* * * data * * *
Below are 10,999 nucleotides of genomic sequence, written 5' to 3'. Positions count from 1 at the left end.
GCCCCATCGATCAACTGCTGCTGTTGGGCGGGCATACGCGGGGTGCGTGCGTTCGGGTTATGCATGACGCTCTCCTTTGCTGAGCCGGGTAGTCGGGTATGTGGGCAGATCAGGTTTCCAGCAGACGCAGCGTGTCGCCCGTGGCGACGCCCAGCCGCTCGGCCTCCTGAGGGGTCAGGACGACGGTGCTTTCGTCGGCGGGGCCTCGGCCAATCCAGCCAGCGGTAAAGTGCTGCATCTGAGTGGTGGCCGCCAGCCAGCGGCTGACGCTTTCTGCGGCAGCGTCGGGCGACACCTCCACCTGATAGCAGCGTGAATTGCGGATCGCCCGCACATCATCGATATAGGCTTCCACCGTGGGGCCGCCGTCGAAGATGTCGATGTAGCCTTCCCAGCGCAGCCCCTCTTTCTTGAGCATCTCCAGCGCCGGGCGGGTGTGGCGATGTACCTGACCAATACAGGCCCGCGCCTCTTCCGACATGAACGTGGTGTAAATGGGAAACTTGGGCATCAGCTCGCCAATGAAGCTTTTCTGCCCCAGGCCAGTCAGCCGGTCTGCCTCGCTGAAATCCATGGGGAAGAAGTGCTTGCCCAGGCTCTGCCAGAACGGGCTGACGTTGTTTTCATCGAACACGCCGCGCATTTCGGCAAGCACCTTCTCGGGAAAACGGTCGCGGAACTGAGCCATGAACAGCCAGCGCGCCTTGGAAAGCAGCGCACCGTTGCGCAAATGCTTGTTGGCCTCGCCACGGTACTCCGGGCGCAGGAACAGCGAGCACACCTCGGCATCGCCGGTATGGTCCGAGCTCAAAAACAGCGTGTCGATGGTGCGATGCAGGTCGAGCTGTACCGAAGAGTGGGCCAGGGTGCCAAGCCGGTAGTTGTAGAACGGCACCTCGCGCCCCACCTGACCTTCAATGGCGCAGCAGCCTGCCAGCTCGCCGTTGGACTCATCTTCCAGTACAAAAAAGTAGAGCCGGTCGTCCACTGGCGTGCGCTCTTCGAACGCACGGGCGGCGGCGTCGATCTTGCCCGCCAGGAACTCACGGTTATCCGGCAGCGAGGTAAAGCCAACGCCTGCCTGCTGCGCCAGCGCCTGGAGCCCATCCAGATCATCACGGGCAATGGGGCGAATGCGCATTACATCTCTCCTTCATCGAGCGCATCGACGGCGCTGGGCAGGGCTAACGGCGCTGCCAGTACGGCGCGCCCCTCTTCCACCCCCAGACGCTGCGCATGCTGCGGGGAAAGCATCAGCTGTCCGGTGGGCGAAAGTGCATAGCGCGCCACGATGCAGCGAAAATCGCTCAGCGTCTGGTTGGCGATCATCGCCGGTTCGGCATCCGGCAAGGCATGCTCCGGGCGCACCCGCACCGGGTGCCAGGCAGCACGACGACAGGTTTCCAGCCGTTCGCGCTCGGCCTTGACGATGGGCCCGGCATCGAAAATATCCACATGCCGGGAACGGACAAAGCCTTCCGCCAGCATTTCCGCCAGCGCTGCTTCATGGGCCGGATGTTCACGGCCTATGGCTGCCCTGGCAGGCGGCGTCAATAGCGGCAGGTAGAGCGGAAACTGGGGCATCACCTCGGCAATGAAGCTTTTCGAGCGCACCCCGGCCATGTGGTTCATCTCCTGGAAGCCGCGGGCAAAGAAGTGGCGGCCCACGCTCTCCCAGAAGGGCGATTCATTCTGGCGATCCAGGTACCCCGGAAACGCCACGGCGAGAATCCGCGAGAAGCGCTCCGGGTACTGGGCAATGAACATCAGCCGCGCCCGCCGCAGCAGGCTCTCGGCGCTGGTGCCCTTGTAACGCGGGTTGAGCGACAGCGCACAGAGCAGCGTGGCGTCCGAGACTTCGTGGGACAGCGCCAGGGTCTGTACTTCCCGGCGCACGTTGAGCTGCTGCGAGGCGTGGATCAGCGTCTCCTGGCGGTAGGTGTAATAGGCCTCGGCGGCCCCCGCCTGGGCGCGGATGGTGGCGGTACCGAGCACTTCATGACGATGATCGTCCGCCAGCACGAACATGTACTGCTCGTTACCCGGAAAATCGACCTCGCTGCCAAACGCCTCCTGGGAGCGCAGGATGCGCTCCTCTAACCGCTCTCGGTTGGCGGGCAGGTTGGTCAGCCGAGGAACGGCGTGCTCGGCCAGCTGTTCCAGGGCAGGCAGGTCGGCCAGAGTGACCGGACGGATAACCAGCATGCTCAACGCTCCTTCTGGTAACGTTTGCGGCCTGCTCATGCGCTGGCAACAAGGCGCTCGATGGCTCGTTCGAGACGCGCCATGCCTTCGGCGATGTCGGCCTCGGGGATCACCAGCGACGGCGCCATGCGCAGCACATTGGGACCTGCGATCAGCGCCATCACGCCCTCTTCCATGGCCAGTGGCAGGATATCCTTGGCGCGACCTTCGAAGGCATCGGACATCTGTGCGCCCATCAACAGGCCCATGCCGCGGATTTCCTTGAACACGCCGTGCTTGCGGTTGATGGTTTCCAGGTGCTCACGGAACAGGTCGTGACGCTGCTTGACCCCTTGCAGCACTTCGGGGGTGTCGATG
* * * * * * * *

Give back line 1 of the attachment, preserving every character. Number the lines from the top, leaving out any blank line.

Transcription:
Below are 10,999 nucleotides of genomic sequence, written 5' to 3'. Positions count from 1 at the left end.